Electronic Mail in Pediatric Practice
E-mail is an important component of the revolution in the delivery of health care.1 “Just as the telephone transformed American society and the practice of medicine, electronic communication is having a similar impact and will become an integral part of pediatrics.”2 E-mail use has benefits to the patient and the physician. It can reduce unnecessary office visits, increase practice efficiency, make office visits more productive; improve access to care, improve physician—patient communication and improve chronic disease management.3,4
Of non-face-to-face patient—physician communications (telephone/fax, electronic mail, short message service (SMS or texting), videoconference), e-mail is the most ubiquitous. However, barriers to its adoption in practice are: (a) lack of physician reimbursement for adopting such technology for patient-centered work (that can be time-consuming), (b) uncovered liabilities incurred during such transactions, and (c) fear of breaches of security and privacy.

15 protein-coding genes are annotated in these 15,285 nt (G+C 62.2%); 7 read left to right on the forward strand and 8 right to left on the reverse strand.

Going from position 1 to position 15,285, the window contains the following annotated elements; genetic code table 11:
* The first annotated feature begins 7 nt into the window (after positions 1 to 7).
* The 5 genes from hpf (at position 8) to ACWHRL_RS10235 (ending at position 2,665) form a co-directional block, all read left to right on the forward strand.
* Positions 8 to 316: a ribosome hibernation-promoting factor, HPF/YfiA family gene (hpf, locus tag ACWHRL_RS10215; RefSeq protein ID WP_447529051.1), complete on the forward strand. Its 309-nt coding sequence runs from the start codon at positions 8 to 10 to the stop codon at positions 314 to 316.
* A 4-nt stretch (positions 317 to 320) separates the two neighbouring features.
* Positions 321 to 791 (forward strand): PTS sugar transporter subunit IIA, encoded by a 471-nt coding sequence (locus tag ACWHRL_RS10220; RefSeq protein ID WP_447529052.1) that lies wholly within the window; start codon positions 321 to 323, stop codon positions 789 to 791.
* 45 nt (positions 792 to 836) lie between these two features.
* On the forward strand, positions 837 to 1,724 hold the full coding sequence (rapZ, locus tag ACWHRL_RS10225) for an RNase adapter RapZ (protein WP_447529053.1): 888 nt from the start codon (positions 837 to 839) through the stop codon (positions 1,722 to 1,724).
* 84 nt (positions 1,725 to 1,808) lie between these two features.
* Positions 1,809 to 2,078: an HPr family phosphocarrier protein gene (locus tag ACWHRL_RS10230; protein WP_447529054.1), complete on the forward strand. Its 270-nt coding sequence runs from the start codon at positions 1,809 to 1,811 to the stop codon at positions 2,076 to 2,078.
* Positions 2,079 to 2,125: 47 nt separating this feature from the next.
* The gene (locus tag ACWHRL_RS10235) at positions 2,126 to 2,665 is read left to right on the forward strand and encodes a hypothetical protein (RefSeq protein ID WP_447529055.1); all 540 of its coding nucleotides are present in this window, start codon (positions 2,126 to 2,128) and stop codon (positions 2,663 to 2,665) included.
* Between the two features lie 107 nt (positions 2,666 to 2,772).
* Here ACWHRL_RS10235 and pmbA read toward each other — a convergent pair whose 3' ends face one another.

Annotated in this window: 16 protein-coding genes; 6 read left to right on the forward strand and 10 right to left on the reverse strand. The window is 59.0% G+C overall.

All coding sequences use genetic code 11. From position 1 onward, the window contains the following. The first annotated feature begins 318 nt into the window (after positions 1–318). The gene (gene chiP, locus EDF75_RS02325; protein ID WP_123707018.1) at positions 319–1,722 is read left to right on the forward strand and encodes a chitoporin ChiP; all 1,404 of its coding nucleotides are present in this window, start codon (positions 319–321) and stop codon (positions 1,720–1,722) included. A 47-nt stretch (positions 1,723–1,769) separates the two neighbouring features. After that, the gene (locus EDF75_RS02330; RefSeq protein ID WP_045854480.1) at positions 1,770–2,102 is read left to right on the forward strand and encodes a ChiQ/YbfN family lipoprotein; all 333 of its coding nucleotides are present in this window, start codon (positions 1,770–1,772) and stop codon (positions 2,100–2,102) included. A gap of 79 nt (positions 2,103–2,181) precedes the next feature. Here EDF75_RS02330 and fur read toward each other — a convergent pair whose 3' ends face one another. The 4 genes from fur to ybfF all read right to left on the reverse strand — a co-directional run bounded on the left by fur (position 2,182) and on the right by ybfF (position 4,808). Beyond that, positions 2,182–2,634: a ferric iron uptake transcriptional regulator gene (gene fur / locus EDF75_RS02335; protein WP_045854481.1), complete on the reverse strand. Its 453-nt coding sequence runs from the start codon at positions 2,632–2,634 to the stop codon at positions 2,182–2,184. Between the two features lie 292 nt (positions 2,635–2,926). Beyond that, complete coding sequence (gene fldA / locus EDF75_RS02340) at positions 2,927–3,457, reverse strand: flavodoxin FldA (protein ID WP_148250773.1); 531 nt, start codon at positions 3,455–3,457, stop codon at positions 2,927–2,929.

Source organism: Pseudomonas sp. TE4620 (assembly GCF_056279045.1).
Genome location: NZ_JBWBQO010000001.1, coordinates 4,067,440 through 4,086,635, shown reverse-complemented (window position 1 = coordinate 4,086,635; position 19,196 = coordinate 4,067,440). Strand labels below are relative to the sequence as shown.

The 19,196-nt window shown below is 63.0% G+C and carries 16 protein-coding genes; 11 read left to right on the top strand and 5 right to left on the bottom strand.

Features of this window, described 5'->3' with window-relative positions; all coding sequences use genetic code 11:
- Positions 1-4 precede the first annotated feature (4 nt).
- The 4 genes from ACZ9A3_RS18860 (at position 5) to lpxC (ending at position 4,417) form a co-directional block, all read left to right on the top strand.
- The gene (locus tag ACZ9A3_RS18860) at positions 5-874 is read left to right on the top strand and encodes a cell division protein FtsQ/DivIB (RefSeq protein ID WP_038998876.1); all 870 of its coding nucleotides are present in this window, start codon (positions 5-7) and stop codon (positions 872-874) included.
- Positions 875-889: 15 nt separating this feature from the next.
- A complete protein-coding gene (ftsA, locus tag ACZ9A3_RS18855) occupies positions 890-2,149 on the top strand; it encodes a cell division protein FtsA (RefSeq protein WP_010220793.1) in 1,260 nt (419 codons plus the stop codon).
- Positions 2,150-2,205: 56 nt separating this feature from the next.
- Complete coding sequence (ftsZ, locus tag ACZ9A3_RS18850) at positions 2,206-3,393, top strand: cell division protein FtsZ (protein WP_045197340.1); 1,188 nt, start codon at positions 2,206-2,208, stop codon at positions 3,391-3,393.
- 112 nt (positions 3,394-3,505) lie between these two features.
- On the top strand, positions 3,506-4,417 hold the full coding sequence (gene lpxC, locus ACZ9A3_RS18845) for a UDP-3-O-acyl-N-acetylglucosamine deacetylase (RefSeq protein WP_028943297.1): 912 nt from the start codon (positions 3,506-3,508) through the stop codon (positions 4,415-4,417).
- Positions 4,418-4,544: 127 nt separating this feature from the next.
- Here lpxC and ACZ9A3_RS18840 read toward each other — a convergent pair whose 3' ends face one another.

KeywordsShort Message Service Electronic Communication Electronic Mail Current Procedural Terminology Pediatric Practice
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- 3.American College of Physicians. Policy Paper: The Changing Face of Ambulatory Medicine: Reimbursing Physicians for Computer-Based Care; 2003. Available at: http://www.acponline. org/about_acp/special_programs/revitalization/tel_care.pdf. Accessed December 21, 2008.
- 8.American Medical Association. Current Procedural Terminology; 2008. Available at: http:// www.ama-assn.org/ama/pub/category/3113.html. Accessed July 11, 2008.
- 12.Freudenheim M. Digital Rx: Take Two Aspirins and E-mail Me in the morning. New York Times; March 2, 2005. Available at: http://query.nytimes.com/gst/fullpage.html?res=940CEE DD133DF931A35750C0A9639C8B63. Accessed December 21, 2008.